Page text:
We view VIVID as an impact-aligned startup - which means that our team and investors are focusing on social impact. We're running VIVID not as a product-centered company; but as a collaborative project that enables VIVID's community to solve one of the biggest bottlenecks for broadly increasing wellbeing and human potential. You can read more about our approach and commitment to impact on this page.
This article elaborates on the social problem VIVID is trying to solve, and how exactly we're aiming to have an impact.
There’s not one of us who doesn’t struggle daily with internal obstacles, be it stress, self-doubt, negative habits, or lack of motivation - however, for several decades, science has recognized evidence-based ways to overcome such obstacles.
So why aren’t they prevalent in our everyday lives?
Our team has spent over a decade researching this question and recognized two separate bottlenecks: customization, and implementation.
The customization gap
The first problem is the customization gap, which is inherent to personal-change advice; On the one hand, it has to be generic because it must apply to a wide range of subjects and individuals.
On the other hand, individuals can’t really apply the generic advice as it is - they need to complete the last mile of customization in order to apply it.
For instance, only a month after VIVID's public launch, customers approached us with use cases that exemplify the need for heavy customization:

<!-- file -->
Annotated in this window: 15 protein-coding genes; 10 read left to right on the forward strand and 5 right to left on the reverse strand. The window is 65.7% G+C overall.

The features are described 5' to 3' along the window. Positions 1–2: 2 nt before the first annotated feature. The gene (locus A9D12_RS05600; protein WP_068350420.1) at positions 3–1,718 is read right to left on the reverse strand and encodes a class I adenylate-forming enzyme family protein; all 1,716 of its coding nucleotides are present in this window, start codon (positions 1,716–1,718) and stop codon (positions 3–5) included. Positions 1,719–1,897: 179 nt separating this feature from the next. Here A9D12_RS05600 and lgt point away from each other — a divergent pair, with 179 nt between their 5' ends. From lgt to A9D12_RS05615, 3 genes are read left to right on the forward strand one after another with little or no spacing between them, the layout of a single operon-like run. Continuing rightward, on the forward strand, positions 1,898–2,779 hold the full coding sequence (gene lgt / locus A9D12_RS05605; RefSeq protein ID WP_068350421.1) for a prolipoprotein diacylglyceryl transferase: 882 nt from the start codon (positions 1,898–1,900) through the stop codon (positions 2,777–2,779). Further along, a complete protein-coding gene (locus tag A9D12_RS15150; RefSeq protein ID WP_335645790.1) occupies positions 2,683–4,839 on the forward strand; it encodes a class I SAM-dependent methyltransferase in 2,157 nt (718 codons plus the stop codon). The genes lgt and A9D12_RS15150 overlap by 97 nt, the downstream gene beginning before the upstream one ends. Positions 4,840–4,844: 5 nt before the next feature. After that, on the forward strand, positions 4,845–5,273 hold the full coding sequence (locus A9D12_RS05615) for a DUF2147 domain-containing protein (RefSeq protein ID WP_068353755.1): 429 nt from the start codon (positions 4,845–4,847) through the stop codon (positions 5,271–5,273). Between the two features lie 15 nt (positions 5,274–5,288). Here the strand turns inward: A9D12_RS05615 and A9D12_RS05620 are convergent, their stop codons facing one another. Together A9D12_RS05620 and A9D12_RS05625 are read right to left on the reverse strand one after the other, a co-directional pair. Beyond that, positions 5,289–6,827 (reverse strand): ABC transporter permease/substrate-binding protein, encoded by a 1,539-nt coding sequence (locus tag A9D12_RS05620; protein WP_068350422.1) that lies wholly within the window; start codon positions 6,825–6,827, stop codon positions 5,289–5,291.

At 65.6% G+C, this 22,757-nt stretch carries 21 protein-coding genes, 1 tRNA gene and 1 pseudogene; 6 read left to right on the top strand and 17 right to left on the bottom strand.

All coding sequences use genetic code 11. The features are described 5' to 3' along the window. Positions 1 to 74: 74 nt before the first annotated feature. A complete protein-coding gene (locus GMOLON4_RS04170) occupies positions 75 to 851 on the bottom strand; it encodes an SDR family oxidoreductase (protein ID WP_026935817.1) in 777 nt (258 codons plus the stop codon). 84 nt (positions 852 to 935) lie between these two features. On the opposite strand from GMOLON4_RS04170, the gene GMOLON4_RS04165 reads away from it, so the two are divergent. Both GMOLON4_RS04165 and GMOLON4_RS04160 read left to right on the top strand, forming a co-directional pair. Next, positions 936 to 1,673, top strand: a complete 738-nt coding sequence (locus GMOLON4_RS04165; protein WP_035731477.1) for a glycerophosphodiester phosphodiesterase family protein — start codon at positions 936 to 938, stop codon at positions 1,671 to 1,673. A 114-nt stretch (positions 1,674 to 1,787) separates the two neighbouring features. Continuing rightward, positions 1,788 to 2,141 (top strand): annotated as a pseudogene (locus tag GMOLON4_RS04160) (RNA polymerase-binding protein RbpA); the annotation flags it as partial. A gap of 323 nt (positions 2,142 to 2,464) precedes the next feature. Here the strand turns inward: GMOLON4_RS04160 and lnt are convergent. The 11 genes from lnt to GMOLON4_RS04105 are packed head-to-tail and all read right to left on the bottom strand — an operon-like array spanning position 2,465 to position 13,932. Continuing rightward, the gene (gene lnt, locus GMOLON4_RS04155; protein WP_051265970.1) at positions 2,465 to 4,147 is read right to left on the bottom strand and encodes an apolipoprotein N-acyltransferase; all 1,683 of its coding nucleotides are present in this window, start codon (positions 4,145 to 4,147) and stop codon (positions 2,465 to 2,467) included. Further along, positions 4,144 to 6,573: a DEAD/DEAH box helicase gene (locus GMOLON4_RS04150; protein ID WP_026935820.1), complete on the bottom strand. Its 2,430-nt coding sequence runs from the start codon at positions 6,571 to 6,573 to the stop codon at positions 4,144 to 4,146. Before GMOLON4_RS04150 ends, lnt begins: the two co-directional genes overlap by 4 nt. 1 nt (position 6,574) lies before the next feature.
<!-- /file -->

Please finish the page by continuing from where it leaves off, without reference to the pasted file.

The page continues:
The implementation gap
The second problem is the implementation gap; Even when individuals truly wish to make a change in their lives, the distance to actually getting started, and then to actually persist, is miles away.
For instance, we found that many professionals who run workshops and lectures on the topics of personal growth feel the importance of their mission when they receive incredible responses from their audience - but are fully aware that most participants never implement these insights in their everyday lives.
This is the point of failure of many good theories and best practices that are found in self-help books, academic articles, and even advice from therapists - even when these theories are truly valuable, they are often lost in adaptation.
In VIVID, a personal change plan consists of several modules. Each module answers a question like:
The main idea behind the design of VIVID is to create a feedback loop which learns over time which plans and modules are most effective for each category (e.g. self-esteem, guilt, friendship, etc.), and for which user profiles:
Another important aspect of our approach is empowering professionals already helping individuals with implementation. We're currently supporting wellbeing professionals in the following ways:
These tools don't necessarily need to be used by professionals - they can also be used by a good friend, a spouse, or a family member. We wish to utilize the power of social support to its maximum, and provide everyone with the tools to escort others in their process of finding the most effective self-change plans.
You can learn more about our support for wellbeing professionals on this page.
The self-development and wellbeing markets appear to be converging towards simple, symptom-relief tools, while attempting to spare users from “hard work”, or complicated practice.
However, we think there is a fairly large audience with the will and ability to work hard on self-development. VIVID’s interface is well suited for both “hard work” and for very simple and quick value return.